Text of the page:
The search for the next ultimate growth stock sometimes takes us down long, strange, winding roads. Other times, it's as straightforward as Mom and apple pie. Today we're going down the latter path, sticking with the basics to cover what many consider to be the screen for finding Rule Breakers stocks: sales growth.
Obviously, I'm not talking about plain-vanilla sales growth. I'm talking about outrageous sales growth -- the kind of growth that boasts a deep voice and pumps iron at Muscle Beach.
Get big -- fast!
Rule Breaking businesses, you see, tend to grow really fast when their convention-busting products hit the market. Think of Intuitive Surgical
So, when our team of analysts embarks on the search for new Rule Breakers, we usually start with companies that have generated in excess of 100% average sales growth over the past three years. There are several tools that will help you reveal candidates that meet this criterion. Here at Fool HQ we tend to use Capital IQ, a highly useful product that allows you to screen for almost anything. (Seriously, we've tried.)
Capital IQ found 126 firms that met our criteria this time around. Some were frighteningly high, such as James River Group
1. XM Satellite Radio
Three-year-revenue CAGR: 176.3%
It has to be tough to be XM CEO Hugh Panero. Well, OK, not that tough. In December, he sold 413,334 shares for more than $11 million. That sounds bad, especially when Bloomberg writes that the sale accounted for 99% of his holdings. Not surprisingly, shareholder suits soon followed, and the stock, down 35% from the beginning of the year, is like a skunk in a theater: Investors are running for the exits.
All of this makes me wonder: Is XM -- gulp -- a value stock? No, really, I'm dead serious. Take the insider selling debacle. According to the most recent proxy statement, Panero beneficially owns -- mostly through stock options -- 1.4 million shares. Before the sale he held roughly 1.8 million shares in the same fashion. By my count, then, Panero sold about 22% of his holdings. No, that's not great either. But 99% was overstating it.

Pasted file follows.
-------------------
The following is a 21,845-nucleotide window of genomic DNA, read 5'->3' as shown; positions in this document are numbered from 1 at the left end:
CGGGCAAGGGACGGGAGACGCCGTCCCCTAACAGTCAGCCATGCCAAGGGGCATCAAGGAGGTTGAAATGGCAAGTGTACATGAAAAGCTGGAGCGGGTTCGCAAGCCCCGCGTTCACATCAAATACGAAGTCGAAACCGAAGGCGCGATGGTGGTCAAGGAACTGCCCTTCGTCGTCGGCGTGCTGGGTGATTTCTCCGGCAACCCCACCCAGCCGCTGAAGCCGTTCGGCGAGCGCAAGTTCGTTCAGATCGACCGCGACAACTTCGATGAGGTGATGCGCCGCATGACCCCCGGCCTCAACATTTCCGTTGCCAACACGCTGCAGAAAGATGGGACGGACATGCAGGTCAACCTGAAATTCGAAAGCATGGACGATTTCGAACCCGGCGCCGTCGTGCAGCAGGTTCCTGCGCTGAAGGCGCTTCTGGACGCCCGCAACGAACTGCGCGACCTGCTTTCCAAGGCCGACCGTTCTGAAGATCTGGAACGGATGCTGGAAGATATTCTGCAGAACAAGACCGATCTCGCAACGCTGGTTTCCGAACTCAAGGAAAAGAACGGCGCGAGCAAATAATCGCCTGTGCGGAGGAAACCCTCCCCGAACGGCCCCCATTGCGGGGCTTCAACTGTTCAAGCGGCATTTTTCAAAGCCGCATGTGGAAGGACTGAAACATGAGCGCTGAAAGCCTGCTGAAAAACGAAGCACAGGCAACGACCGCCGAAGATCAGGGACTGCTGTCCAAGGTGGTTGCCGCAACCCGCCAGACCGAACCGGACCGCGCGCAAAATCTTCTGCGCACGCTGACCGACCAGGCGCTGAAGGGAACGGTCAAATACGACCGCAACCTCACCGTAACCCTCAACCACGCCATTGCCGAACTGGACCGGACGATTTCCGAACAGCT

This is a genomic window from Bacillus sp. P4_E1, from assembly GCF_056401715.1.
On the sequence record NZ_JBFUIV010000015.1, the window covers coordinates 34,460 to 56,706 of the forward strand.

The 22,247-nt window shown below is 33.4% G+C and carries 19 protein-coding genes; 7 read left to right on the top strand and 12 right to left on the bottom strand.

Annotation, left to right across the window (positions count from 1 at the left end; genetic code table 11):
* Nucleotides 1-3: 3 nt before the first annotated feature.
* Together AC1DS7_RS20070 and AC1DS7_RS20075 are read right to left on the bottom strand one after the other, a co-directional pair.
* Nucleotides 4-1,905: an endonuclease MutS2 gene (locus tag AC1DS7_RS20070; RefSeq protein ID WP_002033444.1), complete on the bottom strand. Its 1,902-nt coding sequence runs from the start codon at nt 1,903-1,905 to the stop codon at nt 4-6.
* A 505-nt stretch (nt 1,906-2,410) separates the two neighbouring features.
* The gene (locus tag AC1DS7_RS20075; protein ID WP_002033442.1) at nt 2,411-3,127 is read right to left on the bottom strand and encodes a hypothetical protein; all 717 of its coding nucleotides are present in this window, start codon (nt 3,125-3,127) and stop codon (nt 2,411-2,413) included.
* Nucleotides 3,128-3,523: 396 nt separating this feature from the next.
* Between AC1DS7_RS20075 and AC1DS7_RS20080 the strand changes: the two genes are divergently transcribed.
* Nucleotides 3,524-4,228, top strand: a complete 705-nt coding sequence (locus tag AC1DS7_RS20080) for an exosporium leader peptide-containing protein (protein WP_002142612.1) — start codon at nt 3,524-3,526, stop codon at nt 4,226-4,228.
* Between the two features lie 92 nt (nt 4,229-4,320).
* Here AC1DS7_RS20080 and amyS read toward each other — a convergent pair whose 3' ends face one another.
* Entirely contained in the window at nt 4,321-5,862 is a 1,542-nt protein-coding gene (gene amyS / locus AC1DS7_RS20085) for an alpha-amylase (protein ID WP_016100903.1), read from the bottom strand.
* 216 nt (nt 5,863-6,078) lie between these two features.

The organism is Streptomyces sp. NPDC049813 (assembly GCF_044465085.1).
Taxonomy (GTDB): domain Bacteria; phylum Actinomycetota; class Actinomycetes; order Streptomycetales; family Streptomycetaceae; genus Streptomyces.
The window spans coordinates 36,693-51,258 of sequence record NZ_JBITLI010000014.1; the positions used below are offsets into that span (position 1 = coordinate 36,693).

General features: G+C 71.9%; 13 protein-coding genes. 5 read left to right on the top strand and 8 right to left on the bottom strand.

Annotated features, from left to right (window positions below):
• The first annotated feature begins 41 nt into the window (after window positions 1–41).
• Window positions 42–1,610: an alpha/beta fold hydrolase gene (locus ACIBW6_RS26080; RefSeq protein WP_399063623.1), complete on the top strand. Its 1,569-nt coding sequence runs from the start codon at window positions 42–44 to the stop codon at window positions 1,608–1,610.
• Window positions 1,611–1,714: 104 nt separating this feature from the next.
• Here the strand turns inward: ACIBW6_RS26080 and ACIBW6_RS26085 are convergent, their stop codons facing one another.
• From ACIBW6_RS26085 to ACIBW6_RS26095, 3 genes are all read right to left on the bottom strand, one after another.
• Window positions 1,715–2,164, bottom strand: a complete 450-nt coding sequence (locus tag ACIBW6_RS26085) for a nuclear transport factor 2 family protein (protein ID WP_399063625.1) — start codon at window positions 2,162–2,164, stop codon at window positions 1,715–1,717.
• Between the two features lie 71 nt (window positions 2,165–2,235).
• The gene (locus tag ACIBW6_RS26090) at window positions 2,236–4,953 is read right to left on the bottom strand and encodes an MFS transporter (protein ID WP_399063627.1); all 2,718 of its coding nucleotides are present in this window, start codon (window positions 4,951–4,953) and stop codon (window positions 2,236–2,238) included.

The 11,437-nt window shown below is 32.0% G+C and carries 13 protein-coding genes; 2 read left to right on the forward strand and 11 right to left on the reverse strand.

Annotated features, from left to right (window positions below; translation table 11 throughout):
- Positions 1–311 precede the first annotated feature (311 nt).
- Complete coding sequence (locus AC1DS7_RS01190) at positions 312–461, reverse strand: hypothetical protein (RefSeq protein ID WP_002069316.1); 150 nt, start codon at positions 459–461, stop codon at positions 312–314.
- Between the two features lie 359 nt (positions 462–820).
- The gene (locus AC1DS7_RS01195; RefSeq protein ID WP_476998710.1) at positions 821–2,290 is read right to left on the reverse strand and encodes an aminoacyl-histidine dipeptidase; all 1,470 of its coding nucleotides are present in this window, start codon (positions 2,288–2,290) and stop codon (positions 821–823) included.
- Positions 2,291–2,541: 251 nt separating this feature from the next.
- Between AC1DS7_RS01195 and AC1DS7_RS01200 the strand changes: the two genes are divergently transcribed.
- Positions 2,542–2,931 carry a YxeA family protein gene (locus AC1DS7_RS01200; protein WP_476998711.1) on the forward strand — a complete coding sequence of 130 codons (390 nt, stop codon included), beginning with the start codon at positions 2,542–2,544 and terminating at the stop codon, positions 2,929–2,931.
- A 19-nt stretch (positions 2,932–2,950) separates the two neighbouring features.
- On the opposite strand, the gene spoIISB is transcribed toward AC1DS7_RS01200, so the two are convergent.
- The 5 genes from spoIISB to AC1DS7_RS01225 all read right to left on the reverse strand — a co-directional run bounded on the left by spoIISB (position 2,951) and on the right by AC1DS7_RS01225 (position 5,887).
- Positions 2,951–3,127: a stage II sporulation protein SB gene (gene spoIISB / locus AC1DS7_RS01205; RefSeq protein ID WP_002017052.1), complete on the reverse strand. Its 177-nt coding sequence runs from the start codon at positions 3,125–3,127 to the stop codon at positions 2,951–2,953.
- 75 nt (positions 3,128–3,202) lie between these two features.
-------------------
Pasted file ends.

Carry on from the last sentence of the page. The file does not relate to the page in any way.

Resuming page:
There's also the valuation. I recently did some calculations that pegged the 2016 value of the satellite radio business at $20.6 billion. If that estimate is even in the ballpark, and XM does no better than pull equal to rival Sirius with 50% of the market, the company could be worth north of $10 billion in 10 years. That's more than a double from today's prices. Isn't that worth something? (Disclaimer: It may not be if XM never turns a profit, but that's part of the fun of Rule Breaking investing.)
Three-year-revenue CAGR: 211.9%
Hello, Baidu. The wannabe Google of China has attracted more than its share of headlines here and elsewhere thanks to a blockbuster IPO. Sadly, it's been mostly downhill since. But that couldn't have been too hard to predict, could it? The stock surged more than 350% on its first day of trading, largely on the promise to be Google. News flash: It isn't.
Baidu is, however, a great growth story. Take yesterday's first quarter earnings report. Revenue was up 196.8% over last year's Q1. Net income increased more than 1,300%. No doubt, that's spectacular and may explain why the stock was up more than 35% today. There's definitely going to be volatility going forward, but today's price may look cheap if this torrid pace continues.
3. True Religion Apparel
Three-year-revenue CAGR: 2,132.0%
Some stocks simply inspire faith. Take designer jeans maker True Religion, for example. Last week the company reported strong first-quarter earnings and button-busting margins that lead its industry. And yet the stock still trades for just 11.3 times forward earnings and sports a price-to-earnings-to-growth (PEG) ratio of just 0.56. Such numbers strike me as positively divine, particularly in light of this analysis completed by Foolish research analyst Joey Khattab.
Just the beginning
There are innumerable ways to scan the markets for ultimate growth stocks. I hope what's been laid bare here gives you a bit of a head start should you choose to take on the work for yourself.
Fool co-founder and fearless Rule Breakers team leader David Gardner has said that the businesses breaking the rules are those that are altering the economics of their industries. Most "Faker Breakers" will claim as much in a bevy of press releases, but the companies to watch out for will prove their worth through massive revenue growth. If you're seeking multibagger returns for your portfolio, find those companies first. You can do it yourself, or we can help you at Rule Breakersfree for 30 days. Our picks are walloping the S&P 500 by more than 17 percentage points to date.
But no matter how you find your outrageous growth stocks, once you find them, just don't look back.
This article was originally published on October 14, 2005. It has been updated.
Fool contributor Tim Beyers only breaks the rules in his portfolio. Wimp. Tim didn't own shares in any of the companies mentioned in this story at the time of publication. You can find out what is in his portfolio by checking Tim's Fool profile. XM Satellite Radio and Intuitive Surgical are Rule Breakers recommendations. The Motley Fool has an ironclad disclosure policy.